The common thread is that all of the designers selected are working with different materials in new and unexpected ways. Either through taking traditional processes and techniques and re-thinking the way that they work with those techniques or by completely inventing new materials and techniques in unexpected ways either through technology or by hand.
Whilst the concept is very important as designer-curators, we are very visually driven people and love to see works that have a strong aesthetic quality and correlation as well.
Studio Lindey Cafsia & Studio Carbon, “MORPHS”
Do you think this shift towards healing – whether this is developing more sustainable materials or commenting on social issues through design – will play in the Dutch design scene going forward? If so, why and how?
Definitely. The topics discussed in our collection are already being explored by designers in Holland on many levels. We have touched on a selection relating to a perspective that we wish to show, however, there are many many designers challenging technology, materiality, science, and society to create new solutions and imagine a new or different future.
A. Vetra, “Volta”
With reference to the Virtual Design Destination’s theme, how does this collection respond to the so-called “New Reality”?
The collection is completely based on the New Reality. A new progressive reality where we work towards being better individuals, caring for others and for the environment. This is the new reality we hope to see.
Rive Roshan, “Sand in Motion”
Has your approach to the curation of this collection been affected by the ongoing uncertainty in the world? Why or why not?
For sure. As mentioned above.
Meet Rive Roshan
Rive Roshan is the artistic practice of Ruben de la Rive Box and Golnar Roshan, working at the intersection of art and design. The studio creates limited edition objects and immersive installations to connect with people intuitively and leave impressions that last a lifetime. Through exploring the interplay of light, colour, and material, the studio aims to create sensorial wonder and emotional well-being. A deep interest in colour, texture, and materiality leads to an aesthetic of raw beauty.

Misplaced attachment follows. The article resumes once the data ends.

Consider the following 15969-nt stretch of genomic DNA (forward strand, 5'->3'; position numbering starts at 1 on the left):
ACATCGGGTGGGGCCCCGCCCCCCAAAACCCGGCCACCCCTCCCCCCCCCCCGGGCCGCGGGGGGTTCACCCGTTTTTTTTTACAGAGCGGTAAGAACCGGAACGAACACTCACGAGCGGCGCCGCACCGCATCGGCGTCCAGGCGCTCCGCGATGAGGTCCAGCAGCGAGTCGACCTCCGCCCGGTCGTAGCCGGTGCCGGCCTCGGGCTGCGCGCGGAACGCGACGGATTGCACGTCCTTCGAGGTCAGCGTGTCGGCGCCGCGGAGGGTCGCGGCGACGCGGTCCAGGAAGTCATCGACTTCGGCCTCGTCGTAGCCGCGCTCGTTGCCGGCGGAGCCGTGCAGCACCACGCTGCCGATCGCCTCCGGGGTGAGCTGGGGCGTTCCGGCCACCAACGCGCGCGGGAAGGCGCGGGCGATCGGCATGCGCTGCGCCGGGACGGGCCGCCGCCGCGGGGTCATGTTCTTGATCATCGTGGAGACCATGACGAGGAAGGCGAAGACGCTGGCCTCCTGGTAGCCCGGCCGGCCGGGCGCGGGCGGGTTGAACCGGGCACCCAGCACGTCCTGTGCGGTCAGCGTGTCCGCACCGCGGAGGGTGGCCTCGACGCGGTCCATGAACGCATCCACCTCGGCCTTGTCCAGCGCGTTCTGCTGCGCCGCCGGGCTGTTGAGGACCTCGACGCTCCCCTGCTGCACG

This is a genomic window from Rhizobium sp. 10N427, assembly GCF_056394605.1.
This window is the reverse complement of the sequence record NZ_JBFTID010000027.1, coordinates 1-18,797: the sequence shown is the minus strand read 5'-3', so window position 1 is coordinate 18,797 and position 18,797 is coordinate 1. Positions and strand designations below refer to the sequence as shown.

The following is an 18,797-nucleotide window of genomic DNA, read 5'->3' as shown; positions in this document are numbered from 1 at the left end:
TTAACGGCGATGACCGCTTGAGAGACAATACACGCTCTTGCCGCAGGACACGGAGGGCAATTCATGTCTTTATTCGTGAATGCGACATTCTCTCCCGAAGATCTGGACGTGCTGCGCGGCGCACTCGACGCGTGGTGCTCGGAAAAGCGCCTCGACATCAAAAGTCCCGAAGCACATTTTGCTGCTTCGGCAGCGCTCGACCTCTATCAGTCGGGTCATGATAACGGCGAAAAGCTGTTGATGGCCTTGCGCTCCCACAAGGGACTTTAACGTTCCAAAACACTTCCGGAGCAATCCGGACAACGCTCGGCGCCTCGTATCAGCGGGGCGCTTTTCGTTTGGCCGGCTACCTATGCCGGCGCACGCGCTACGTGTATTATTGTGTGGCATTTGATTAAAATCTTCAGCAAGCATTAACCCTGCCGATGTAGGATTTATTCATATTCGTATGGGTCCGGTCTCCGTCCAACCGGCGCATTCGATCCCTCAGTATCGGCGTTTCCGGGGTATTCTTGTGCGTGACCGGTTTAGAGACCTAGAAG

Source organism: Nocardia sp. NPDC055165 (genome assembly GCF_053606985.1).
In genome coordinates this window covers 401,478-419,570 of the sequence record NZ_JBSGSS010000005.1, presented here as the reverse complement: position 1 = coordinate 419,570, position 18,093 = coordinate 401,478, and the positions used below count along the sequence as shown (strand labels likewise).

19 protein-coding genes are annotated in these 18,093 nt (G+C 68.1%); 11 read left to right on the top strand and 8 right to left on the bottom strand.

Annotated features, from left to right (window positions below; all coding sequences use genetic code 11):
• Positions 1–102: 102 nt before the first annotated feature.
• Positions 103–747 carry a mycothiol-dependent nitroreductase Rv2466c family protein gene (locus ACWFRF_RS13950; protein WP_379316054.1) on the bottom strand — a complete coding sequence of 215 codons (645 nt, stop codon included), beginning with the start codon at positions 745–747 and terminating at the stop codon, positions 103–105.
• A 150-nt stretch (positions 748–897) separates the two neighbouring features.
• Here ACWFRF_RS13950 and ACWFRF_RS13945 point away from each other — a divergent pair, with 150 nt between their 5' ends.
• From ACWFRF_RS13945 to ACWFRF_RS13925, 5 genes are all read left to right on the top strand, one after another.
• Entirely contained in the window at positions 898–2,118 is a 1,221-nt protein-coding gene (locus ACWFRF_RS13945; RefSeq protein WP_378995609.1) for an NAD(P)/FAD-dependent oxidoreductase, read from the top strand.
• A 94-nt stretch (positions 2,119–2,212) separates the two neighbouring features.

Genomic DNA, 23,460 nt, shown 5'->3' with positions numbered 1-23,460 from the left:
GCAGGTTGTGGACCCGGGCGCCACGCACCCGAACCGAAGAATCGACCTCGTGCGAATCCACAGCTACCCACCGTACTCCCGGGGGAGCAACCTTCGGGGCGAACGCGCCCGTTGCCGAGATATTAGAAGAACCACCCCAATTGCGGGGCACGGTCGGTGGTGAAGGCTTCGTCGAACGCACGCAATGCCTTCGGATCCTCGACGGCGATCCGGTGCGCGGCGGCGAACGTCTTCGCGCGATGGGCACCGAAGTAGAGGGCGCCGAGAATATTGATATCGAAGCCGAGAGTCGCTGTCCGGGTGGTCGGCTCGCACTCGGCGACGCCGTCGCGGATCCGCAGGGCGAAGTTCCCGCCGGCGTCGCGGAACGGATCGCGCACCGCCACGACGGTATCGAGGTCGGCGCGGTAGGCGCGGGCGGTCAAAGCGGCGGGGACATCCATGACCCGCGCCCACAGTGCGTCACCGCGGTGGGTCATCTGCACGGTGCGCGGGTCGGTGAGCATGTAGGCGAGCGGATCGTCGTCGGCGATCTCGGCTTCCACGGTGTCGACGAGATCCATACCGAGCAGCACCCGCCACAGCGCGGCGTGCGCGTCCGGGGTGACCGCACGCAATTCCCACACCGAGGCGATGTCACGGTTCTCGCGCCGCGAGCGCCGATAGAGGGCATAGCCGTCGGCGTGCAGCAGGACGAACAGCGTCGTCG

As founders and curators of Form Editions, Rive Roshan has brought together many designers and artists in exhibitions across Europe, creating worlds with a progressively driven narrative. They aim to curate stories that bring about awareness, diversity, and change through the transformative power of creativity.
Which aspects of curating a collection for a virtual exhibition have intrigued and/or surprised you?
We like the idea of being able to show work in a way that it can’t be seen in reality. The concept of floating on water is something that intrigues us and we are excited to be able to play with the concept further in a virtual way. We have also been amazed by the way that 2D images can be converted into 3D models. It’s a new-reality in itself.
Whilst we feel that there will be a challenge in connecting with people in the way that a physical exhibition draws an audience, we hope that the Virtual Design Destination audience will be able to find a different and more dreamy way of connecting with the works. It is amazing that you can explore every object in such great detail.
What are you most excited to share (ex. thematically, a piece, a designer, etc.) with the Virtual Design Destination audience?
We are most excited to share ideas! We see the role of curating as a responsibility to have a voice and to show an alternative perspective. For us, this is what drives us to curate. When you can bring together many ideas of many people into one narrative it is the most powerful way to tell a story. The diversity in approach and people is something we are excited to share with the LDF and the world.